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Li finally finds a worthy American showcase

When your resume reads like Jet Li's -- boasting such unforgettable fare as Kiss of the Dragon, Romeo is Bleeding and Cradle 2 the Grave -- there's nowhere to go but up, and so it comes as little surprise that Unleashed, on the strength of a modestly clever script by Luc Besson and an over-the-top performance by Bob Hoskins, is the most sophisticated American film of Li's career. The story is laughable in its absurdity, but it's ambitious and consistently entertaining, not unlike another of Besson's movies, The Fifth Element.

Li plays Danny who has been raised since childhood to act and think like a vicious attack dog. Bart (Hoskins) is his master, a growling Glasgow gangster who uses Danny as his most lethal weapon, a merciless enforcer blessed with lightning speed and steely strength. When he's wearing his collar, Danny is docile, even intimidated by his diminutive owner; when the collar is removed, he is a killing machine -- not because he is sinister or bloodthirsty, but because violence is all he's ever known.

When Danny escapes from his captivity, he encounters Sam (Morgan Freeman), a blind piano tuner with a gentle disposition and sage advice for anyone willing to listen. Danny certainly is -- he's never experienced kindness before, and he must now consider the possibility that his master is, in fact, a monster. But a dog and his owner are not so easily parted, and Bart soon comes looking to reclaim his most prized possession.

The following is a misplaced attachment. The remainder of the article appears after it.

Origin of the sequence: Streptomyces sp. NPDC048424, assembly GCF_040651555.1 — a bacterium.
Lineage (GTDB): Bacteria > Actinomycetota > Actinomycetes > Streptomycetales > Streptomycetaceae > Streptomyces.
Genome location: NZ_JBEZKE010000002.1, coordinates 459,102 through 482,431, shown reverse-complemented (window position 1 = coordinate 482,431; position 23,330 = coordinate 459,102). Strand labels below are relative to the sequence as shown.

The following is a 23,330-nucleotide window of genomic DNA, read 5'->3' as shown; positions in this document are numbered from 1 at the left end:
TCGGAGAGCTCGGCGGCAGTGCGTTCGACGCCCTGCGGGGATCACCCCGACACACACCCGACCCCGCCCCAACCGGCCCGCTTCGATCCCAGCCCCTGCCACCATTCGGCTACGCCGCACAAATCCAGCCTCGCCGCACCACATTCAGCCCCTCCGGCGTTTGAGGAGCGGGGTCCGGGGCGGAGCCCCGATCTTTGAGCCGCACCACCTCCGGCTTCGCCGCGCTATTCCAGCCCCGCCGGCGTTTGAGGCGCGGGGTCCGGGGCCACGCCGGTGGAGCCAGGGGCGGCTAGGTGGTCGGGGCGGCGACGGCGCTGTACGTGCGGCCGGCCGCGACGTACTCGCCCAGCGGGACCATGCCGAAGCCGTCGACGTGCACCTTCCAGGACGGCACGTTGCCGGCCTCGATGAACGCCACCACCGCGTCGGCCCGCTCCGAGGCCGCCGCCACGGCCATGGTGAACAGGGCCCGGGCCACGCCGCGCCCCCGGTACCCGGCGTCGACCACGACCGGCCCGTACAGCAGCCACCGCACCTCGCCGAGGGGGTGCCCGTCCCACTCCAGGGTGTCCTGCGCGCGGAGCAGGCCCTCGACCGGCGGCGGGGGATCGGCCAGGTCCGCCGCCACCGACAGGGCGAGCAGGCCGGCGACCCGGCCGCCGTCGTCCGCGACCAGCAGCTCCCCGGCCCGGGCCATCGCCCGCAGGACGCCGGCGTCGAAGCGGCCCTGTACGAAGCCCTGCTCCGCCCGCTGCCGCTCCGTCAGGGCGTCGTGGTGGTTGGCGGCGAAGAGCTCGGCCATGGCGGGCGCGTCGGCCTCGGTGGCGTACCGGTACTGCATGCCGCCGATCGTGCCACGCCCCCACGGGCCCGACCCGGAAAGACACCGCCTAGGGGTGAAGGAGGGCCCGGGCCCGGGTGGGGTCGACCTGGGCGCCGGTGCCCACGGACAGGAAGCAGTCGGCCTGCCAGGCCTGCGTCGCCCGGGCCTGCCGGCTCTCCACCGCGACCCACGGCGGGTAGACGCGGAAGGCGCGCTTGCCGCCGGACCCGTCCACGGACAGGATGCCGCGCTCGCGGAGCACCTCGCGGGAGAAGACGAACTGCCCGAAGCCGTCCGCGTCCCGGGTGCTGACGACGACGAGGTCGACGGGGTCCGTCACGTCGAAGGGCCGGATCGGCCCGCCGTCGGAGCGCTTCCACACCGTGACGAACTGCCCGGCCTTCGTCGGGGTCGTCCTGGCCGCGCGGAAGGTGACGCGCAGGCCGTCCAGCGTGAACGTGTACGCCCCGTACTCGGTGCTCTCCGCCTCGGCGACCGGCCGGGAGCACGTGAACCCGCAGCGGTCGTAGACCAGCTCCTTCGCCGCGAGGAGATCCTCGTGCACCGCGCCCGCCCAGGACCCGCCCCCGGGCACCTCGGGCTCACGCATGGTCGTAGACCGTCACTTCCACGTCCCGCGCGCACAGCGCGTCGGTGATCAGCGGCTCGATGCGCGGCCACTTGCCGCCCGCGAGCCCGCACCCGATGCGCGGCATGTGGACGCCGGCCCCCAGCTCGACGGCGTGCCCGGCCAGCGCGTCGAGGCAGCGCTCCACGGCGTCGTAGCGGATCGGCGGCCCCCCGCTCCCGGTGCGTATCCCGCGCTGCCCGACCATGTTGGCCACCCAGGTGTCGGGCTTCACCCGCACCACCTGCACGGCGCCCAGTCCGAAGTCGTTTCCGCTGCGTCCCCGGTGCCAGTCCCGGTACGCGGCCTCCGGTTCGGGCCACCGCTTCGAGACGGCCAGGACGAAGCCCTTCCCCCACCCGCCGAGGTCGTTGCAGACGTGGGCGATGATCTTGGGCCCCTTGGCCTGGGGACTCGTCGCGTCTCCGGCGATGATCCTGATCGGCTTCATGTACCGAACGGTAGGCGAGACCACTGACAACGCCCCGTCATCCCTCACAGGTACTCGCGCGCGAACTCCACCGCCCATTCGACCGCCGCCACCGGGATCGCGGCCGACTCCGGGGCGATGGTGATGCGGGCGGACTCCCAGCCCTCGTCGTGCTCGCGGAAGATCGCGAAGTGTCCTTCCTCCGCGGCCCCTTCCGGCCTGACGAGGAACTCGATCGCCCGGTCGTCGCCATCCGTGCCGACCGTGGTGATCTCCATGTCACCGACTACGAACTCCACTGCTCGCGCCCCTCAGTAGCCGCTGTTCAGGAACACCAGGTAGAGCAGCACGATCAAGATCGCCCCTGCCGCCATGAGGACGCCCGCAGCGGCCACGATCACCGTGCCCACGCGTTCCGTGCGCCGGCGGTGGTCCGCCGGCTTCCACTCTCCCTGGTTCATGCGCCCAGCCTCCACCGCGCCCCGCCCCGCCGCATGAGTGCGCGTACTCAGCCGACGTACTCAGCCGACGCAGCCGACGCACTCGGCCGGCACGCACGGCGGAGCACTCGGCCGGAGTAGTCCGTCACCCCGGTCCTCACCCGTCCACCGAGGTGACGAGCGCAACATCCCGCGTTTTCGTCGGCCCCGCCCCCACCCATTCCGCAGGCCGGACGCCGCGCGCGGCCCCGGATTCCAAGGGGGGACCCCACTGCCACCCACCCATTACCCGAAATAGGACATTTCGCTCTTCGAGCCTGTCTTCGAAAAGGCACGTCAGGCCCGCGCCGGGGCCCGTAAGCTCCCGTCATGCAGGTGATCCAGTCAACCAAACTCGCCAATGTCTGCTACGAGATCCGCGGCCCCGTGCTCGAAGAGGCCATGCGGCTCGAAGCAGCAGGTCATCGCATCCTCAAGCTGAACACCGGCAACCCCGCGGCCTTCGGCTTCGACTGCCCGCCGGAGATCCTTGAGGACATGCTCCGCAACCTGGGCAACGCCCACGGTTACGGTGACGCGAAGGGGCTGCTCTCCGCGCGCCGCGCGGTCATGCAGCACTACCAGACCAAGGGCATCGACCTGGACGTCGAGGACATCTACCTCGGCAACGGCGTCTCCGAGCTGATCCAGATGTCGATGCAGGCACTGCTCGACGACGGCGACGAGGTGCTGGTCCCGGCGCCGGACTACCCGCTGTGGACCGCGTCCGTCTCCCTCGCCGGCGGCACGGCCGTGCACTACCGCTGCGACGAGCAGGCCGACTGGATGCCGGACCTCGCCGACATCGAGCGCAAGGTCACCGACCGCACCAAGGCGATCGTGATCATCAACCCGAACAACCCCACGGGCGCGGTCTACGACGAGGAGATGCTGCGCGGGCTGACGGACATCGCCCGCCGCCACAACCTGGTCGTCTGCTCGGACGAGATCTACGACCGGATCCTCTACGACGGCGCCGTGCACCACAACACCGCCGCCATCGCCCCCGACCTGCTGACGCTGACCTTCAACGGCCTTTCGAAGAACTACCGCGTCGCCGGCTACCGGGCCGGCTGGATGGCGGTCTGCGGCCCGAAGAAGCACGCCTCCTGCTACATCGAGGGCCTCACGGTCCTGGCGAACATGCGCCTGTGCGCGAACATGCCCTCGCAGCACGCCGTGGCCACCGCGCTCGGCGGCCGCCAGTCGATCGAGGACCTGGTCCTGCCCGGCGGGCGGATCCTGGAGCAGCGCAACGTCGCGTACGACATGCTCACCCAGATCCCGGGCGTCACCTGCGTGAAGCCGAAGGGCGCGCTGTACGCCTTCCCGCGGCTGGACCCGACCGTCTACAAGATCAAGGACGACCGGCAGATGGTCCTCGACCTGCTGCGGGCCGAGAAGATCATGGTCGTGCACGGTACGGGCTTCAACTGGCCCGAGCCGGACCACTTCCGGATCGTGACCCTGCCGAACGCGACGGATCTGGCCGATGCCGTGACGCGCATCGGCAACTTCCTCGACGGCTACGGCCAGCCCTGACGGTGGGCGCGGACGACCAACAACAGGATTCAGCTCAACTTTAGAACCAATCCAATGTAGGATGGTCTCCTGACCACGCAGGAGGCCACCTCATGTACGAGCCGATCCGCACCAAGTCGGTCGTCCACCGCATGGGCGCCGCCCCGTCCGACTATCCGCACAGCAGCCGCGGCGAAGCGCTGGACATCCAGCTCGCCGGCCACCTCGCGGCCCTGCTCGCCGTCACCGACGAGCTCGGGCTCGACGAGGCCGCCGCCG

Thus, Unleashed establishes the premise for the inevitable confrontation between Danny and Bart, contrasting the hyper-violent criminal underworld in which he's raised to the sweetly innocent world that Sam inhabits. Sam gives Danny piano lessons, and Danny is reminded of his long-forgotten mother, also a pianist. He discovers, for the first time, some sense of happiness and compassion, emotions that have no place in the heart of a true assassin.

The story is pleasantly ridiculous, but Hoskins, as a brutish thug reminiscent of Ben Kingsley's ferocious sociopath in Sexy Beast, lends weight to the proceedings, as does Freeman, who brings instant credibility to his movies, even movies about human attack dogs. Without them, Unleashed could have amounted to so much unintentional comedy, but in their capable hands, it kind of works.

As for Li, he will never be confused with a master thespian, but his roundhouse kicks and bone-breaking chops are brilliantly choreographed, and Unleashed gives him every opportunity to show off his graceful, gravity-defying kung-fu. Even when Li is saddled down in lifeless dreck like Kiss of the Dragon, his movies are sufficient to please martial-arts fans. Here, he's found a story sufficient to please a much broader audience, and it's about time.

Rating: 3 out of 5 stars